There is increasing evidence that mobile working has revolutionised working processes in the NHS, from allowing remote access to medical records, to helping professionals to engage their patients.
Writing for The Guardian, Gill Hitchcock cites the John Taylor Hospice as an example of a service that has utilised mobile devices to transform their service. The organisation started mobile working in August 2010 as part of the Department of Health's (DoH) pilot National Mobile Worker Project, and has since embraced mobile working as part of its clinical practice.
The community psychological therapies team at the Birmingham-based centre use mobile devices to act as communication aids that can capture the interest of otherwise hard-to-reach children. Touch screen tablets can allow children to draw pictures and open up new lines of communication for their therapists.
Mobile devices are also allowing clinicians to gain remote remote access to diagrams and charts which can help professionals show patients how their pain is being treated and the benefits they can expect. Nurse prescribers, for example, now have the ability to check drugs without having to return to base to make sure their advice meets best practice.
Electronic patient records are now also able to be updated in the community alongside the patient. Unlike a traditional paper-based system which can lead to multiple sets of records being updated and held by different clinicians, remote access is improving the accuracy of records and means clinicians can avoid wasting time travelling back to the office.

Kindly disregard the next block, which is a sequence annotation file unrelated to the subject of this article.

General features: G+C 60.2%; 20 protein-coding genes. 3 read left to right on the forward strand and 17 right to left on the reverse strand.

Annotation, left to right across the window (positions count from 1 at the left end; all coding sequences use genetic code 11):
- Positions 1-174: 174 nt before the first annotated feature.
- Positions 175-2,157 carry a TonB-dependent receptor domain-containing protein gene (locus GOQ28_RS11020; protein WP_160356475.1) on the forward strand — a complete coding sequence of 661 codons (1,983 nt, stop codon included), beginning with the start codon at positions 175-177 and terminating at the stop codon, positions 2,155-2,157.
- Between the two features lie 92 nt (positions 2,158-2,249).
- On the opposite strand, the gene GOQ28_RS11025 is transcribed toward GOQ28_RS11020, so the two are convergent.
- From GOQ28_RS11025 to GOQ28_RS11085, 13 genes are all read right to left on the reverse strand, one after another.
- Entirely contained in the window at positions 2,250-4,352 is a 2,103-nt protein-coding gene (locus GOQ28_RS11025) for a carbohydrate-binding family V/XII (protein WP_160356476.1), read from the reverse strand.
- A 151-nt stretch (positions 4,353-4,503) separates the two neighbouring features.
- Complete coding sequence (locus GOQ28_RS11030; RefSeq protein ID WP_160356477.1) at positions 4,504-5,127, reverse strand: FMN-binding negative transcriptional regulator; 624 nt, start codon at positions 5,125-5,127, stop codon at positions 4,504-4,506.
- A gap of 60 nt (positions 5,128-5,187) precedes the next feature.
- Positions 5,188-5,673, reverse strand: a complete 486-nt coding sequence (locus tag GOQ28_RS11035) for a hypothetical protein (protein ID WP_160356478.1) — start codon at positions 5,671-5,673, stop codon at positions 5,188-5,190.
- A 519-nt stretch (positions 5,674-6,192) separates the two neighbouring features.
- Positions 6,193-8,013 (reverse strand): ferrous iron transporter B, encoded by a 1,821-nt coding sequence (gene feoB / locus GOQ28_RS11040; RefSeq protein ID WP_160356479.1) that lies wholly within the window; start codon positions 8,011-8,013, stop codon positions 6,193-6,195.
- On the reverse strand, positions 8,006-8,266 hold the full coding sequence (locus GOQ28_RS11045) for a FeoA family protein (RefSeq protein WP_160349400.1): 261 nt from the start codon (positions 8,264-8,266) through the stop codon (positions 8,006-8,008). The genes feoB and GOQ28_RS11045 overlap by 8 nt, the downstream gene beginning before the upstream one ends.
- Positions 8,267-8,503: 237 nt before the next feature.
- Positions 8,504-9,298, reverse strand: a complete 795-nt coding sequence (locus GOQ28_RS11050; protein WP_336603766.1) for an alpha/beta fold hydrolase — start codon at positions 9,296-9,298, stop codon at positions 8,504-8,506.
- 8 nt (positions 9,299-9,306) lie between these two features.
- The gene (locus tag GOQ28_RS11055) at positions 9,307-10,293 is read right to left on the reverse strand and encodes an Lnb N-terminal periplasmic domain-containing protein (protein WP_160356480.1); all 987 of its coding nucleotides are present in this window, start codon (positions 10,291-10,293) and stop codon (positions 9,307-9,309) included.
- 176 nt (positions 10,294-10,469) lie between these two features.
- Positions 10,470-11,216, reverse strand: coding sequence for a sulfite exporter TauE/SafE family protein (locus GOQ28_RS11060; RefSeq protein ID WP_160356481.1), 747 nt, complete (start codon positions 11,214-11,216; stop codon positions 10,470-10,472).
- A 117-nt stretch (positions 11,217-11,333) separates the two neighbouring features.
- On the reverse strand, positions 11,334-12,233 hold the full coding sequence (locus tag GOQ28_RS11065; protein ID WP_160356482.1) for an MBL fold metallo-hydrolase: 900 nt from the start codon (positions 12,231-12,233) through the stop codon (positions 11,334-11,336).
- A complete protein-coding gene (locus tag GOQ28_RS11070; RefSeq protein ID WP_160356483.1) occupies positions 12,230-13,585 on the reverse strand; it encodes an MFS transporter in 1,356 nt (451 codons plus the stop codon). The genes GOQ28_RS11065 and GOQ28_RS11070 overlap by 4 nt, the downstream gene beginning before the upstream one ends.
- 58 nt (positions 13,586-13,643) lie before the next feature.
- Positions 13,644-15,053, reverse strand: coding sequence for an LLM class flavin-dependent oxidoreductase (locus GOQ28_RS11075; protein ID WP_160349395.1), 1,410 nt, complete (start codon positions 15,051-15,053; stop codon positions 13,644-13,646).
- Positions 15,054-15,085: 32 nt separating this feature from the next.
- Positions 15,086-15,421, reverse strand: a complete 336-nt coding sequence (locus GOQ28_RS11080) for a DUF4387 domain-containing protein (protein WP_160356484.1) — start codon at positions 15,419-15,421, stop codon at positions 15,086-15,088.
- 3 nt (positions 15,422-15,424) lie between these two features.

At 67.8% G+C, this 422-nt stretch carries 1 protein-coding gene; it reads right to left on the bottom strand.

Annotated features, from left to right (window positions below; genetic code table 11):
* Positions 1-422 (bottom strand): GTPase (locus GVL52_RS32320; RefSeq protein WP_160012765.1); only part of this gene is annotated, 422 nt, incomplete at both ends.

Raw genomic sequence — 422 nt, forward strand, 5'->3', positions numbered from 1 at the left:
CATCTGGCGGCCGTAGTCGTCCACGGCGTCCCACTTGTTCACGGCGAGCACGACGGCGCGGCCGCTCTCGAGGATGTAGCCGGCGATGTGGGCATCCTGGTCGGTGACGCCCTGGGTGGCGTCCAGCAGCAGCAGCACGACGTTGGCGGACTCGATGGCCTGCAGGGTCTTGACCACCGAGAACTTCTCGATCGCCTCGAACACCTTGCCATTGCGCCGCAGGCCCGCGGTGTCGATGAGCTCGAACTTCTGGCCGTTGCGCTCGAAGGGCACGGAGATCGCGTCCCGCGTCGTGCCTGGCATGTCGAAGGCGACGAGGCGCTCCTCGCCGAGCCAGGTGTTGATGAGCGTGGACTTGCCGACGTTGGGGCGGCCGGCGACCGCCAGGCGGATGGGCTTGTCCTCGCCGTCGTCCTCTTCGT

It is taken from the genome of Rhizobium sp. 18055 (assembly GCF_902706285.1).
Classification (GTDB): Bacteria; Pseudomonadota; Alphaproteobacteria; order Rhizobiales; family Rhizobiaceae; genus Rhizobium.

The final report on the DoH’s project, published this year, found that community carers equipped with Panasonic Toughbooks and access to the NHS N3 network, were able to work more flexibly. Productivity increased by 40% and staff spent 150% more time with patients.
Kathy Drayton who contributed to the report said:"My message to anyone thinking about this is not to underestimate the variety of software benefits that come out of using this equipment: staff confidence, accuracy of records, live updates so clinical safety improves, plus sharing the record with the patient gives the patient confidence that everybody is looking at the same information and knows what's going on."
Original Source The Guardian
About Pathway Software
Pathway Software (www.pathwaysoftware.com) specialises in the design and development of patient information systems for Allied Health professionals.
Its flagship product, Therapy Manager, is an Electronic Patient Record (EPR) system specifically designed for Therapy Services to provide decision makers with the ability to track and manage clinical activity and analyse cost of care by patient, episode or service. The system also demonstrably reduces administration time and the costs of managing Therapy Services.